An Internet Version Of The Neighborhood Bar.

By Chris Warren

Three years ago when I started seriously kicking around the idea of starting my own blog, one of my early concepts was to address political topics. I think I have pretty good insight and jumping into the political bar fight seemed like a good direction for me to go.

After much thought I decided not to become part of that growing political bar fight. It wasn’t lost on me that there were already countless other blogs, on line forums, websites, podcasts, cable TV channels, and radio stations feeding the political monster. I didn’t see what I could contribute that was different and fresh and not already being done by others. The world does not need another partisan screamer.

I instead decided to do something that (unfortunately) isn’t already commonplace: Thoughtful, positive, and relevant commentary that anyone could relate to about everyday people and topics. Although political issues and controversy are not off limits, they would be only an occasional diversion, and even then treated lightly.

My venture has been a modest success. I try not to get too hung up on web site traffic metrics, but let’s be honest: I don’t do this just to hear myself talk. Twenty First Summer gets enough page views to verify that I’m onto something, but not so much that I’m tempted to get puffed up about it. There is clearly a demand for level headed commentary and discussion.

It’s a comfortable, familiar room where anyone can stop in and know they’ll leave better than they came.

More important than quantifiable statistics is what the readers think and feel. It’s very difficult to tell what kind of an impact a blog makes beyond site traffic data. For every comment left on an article or email sent through my contact page, there are hundreds of anonymous page views where no feedback is left. Maybe they liked it, maybe they didn’t. But people are listening, and that’s what matters.

From Day One the goal of Twenty First Summer was to be an internet version of an old time neighborhood bar where the vibe was friendly and everyone got along even if they didn’t always agree. I’m never 100% sure how well that goal is being met, but anecdotally I can tell the bar is busy and everyone’s having a great time.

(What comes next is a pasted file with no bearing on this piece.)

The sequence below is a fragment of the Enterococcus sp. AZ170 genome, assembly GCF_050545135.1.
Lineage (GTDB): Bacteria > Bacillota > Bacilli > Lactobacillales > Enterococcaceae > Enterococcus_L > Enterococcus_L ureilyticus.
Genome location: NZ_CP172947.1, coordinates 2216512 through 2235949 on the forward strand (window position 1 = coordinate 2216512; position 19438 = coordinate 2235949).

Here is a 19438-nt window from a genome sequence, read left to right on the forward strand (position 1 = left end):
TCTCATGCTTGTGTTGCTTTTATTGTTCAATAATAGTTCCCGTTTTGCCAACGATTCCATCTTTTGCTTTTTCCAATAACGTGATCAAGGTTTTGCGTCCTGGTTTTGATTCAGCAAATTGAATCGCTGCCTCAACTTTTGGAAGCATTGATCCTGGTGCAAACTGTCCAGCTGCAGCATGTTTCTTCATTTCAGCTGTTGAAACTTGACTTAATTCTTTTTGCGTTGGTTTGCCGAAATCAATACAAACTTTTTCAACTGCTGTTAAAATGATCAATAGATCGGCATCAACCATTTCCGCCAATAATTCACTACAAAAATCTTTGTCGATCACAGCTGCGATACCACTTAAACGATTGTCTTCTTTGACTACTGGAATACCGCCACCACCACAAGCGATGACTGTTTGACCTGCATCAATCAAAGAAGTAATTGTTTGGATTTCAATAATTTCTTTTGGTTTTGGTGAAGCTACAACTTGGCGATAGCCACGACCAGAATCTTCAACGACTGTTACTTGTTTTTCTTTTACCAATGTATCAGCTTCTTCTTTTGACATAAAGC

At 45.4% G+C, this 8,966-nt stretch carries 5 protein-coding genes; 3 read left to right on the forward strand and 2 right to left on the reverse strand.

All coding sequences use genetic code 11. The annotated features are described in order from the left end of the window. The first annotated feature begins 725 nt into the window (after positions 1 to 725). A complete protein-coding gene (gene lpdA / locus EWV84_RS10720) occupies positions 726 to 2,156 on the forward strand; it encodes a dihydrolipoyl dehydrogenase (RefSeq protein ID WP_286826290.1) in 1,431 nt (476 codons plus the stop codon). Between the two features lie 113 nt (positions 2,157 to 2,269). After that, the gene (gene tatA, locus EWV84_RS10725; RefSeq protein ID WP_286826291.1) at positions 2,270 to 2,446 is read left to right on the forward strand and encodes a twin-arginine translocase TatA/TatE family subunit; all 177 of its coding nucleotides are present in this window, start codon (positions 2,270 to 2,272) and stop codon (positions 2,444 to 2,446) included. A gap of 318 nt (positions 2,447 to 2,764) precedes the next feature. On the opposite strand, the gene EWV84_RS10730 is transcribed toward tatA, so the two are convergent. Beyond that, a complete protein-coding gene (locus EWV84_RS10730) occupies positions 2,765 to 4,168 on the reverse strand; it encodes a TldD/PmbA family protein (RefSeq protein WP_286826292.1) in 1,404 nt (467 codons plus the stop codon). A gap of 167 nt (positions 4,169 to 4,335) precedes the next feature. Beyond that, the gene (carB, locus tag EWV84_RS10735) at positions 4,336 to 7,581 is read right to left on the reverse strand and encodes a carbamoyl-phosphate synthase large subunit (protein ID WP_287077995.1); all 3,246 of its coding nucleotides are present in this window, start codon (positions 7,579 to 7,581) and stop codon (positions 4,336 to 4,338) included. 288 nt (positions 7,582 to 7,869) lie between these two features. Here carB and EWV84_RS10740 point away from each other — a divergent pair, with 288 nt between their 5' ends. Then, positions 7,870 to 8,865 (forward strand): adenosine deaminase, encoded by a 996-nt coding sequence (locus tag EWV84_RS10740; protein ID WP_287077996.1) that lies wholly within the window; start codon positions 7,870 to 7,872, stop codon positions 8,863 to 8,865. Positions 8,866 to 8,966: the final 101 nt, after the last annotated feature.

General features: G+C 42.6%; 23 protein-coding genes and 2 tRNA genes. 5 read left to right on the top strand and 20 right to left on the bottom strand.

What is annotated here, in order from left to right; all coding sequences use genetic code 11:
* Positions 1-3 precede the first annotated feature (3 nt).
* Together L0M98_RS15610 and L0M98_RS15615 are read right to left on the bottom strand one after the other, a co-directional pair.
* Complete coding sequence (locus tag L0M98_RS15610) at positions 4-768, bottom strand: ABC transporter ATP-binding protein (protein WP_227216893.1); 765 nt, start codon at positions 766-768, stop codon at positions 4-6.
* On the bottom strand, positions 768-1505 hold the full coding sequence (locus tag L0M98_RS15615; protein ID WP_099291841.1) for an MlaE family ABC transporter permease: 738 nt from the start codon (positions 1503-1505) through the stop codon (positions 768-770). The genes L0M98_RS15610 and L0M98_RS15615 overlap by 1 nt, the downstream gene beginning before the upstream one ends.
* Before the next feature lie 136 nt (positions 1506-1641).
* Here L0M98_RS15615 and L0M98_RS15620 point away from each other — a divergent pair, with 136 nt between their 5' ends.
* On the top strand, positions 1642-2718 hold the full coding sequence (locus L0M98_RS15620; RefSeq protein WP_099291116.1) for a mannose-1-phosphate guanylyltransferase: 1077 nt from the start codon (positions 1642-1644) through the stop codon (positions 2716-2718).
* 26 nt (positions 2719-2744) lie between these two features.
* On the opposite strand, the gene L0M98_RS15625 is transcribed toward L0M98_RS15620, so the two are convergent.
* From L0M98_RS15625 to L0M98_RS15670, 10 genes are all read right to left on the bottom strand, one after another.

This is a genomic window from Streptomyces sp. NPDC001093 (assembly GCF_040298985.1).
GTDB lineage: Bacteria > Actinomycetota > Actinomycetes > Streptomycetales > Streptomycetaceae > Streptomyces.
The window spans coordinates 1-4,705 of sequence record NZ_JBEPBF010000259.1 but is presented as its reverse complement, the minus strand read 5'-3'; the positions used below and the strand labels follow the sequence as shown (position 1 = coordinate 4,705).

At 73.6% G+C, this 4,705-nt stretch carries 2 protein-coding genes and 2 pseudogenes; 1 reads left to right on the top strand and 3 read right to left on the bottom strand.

The other day I received an unexpected message  from longtime regular reader “Mark in Illinois.”  He said, (and I’m paraphrasing here) “Chris, I want to thank you so much for your blog. All I ever hear is about how Donald Trump sucks, or Donald Trump is great. Or Hillary sucks, or Hillary is great. I’m sick of being beaten to death with this political shit on line and TV and everywhere. I know when I go to your blog it will always be something that makes me feel good. I never have to brace myself before I click on Twenty First Summer.”

His trust and kind words were, to say the least, deeply flattering. They also affirm everything I’ve been trying to do. My internet neighborhood bar is not just a place to tip a virtual glass. It’s a comfortable, familiar room where anyone can stop in and know they’ll leave better than they came.

So the message this week is a simple but very sincere thank you to all the readers who share my Thoughtful, Positive, Relevant vision.

At Twenty First Summer, it’s always happy hour. I invite everyone to subscribe via email using the form in the upper right corner of this page (non mobile version) and you’ll be automatically notified when new articles are posted. There is also a TFS Facebook page, and Twitter @twentyfirstsum. And please, invite your friends and spread the word in your own social media circles! Some of you already have, and I’m sooooo blessed and grateful!

As the world gets more dangerous and the political acrimony goes into a full rolling boil, I’ll be here quietly tending my internet bar because I do not believe that the world totally sucks. I thank everyone for their help in proving that I am right.

3 thoughts on “An Internet Version Of The Neighborhood Bar.

  1. Thoughtful, positive, and relevant… and it’s always happy hour! What’s not to like about that… I love it, Chris. I really enjoy your writing and attitude, keep up the good work.

    I do enjoy a good neighborhood bar complete w/ good conversation. A toast to you from the virtual glass my friend!

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